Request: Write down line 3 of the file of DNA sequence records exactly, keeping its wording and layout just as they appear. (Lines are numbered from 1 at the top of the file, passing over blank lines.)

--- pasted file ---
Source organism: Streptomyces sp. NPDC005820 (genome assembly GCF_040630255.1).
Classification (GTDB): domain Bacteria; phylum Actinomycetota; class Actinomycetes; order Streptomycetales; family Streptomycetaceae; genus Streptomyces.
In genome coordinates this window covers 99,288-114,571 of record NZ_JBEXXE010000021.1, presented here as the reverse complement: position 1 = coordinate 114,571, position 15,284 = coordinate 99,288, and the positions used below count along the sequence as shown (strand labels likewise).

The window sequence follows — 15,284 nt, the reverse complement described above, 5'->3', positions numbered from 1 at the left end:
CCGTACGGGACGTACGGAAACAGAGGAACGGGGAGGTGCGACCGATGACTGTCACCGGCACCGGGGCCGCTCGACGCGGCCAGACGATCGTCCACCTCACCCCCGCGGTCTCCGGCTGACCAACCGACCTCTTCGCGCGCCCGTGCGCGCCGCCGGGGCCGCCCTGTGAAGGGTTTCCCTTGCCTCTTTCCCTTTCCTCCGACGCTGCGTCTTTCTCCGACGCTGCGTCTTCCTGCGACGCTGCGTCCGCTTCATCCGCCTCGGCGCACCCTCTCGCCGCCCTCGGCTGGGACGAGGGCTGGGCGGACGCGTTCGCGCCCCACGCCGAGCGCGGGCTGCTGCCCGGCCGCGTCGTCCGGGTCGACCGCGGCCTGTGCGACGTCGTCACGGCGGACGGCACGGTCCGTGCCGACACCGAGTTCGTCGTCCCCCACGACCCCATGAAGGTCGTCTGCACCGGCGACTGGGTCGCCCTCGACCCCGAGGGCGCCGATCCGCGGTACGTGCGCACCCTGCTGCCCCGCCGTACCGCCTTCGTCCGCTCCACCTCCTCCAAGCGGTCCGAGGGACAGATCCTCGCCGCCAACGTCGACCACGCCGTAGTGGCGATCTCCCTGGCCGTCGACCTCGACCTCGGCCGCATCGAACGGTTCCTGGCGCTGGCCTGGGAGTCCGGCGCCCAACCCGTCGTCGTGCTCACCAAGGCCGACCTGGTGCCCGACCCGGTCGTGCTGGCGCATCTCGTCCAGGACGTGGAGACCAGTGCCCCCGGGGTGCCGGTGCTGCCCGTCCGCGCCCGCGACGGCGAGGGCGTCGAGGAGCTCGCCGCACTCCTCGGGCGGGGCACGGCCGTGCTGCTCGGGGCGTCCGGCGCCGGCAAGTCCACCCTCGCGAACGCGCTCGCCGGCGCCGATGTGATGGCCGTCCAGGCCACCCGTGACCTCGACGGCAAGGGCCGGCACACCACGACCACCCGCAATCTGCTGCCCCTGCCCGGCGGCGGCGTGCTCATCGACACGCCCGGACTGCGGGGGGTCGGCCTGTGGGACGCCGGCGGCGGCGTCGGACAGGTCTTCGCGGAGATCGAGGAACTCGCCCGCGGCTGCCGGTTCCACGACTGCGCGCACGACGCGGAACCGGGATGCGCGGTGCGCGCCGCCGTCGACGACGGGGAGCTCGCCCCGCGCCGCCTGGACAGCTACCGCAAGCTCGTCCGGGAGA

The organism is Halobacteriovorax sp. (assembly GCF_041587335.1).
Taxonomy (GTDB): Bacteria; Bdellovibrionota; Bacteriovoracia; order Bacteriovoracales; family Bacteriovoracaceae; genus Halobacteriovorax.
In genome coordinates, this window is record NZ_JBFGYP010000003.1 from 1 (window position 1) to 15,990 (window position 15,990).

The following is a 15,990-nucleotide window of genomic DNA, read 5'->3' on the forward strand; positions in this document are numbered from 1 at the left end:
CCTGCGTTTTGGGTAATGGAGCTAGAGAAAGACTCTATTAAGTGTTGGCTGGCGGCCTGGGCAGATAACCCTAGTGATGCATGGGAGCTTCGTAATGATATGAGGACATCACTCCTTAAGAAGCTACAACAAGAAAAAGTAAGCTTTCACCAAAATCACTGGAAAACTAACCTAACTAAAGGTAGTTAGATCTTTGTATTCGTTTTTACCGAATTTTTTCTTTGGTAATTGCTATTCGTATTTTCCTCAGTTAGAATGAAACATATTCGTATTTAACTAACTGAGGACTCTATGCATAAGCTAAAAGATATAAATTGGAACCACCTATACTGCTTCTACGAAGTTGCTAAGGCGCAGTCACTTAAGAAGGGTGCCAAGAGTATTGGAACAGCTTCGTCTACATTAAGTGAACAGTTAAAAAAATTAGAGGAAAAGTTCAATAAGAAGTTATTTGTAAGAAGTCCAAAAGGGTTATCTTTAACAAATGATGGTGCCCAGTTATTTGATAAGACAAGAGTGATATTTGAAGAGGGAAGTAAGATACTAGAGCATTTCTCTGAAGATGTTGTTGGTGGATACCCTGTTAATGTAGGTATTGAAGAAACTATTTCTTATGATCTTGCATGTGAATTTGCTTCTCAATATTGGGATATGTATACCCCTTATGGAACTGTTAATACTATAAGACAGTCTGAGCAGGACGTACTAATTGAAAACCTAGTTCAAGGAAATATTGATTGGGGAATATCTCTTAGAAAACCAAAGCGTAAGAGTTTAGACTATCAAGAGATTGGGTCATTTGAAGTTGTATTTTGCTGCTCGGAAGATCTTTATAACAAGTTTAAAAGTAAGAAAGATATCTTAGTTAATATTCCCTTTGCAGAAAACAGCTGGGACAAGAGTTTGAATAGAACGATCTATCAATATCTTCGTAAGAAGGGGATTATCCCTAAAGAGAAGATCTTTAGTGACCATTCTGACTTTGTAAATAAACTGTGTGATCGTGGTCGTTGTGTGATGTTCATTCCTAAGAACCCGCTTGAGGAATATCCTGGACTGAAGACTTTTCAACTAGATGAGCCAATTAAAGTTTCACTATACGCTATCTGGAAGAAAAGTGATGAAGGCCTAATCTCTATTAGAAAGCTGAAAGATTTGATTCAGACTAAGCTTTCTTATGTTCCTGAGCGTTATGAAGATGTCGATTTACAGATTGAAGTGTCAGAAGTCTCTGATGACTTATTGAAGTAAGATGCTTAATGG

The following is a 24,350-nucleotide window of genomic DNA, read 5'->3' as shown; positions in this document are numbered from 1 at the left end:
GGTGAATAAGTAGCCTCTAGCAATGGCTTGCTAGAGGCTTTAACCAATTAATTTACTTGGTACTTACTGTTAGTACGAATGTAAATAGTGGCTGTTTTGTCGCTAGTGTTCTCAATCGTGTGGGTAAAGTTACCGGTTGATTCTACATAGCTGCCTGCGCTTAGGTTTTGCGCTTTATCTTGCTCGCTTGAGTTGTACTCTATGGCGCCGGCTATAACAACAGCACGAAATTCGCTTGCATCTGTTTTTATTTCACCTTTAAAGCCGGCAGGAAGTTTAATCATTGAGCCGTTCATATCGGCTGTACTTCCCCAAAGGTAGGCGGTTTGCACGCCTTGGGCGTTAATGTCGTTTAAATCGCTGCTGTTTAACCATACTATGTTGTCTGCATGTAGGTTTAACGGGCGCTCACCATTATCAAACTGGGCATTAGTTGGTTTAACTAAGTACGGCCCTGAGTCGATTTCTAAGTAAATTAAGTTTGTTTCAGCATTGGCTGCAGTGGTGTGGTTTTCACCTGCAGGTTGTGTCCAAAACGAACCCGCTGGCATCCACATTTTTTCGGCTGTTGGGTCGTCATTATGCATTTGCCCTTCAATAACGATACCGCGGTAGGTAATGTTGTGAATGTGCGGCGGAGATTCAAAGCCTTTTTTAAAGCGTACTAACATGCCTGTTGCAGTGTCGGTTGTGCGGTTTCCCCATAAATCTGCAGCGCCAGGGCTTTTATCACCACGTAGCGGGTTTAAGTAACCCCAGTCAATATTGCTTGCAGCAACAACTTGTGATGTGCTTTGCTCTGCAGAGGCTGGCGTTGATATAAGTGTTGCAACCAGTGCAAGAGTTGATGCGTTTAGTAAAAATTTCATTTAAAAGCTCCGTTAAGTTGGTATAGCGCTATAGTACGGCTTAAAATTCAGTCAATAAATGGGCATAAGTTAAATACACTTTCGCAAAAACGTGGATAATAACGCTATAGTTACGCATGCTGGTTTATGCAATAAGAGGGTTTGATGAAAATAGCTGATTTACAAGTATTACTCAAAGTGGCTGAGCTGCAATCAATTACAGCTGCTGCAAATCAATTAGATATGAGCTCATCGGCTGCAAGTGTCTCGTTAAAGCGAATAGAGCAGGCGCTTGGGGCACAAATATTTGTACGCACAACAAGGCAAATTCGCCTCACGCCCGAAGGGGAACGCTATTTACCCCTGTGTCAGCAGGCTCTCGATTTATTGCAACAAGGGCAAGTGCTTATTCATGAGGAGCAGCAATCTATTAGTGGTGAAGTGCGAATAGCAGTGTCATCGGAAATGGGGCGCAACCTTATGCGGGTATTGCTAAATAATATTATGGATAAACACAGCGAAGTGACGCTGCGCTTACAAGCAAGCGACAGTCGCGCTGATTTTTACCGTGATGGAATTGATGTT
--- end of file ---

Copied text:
In genome coordinates this window covers 99,288-114,571 of record NZ_JBEXXE010000021.1, presented here as the reverse complement: position 1 = coordinate 114,571, position 15,284 = coordinate 99,288, and the positions used below count along the sequence as shown (strand labels likewise).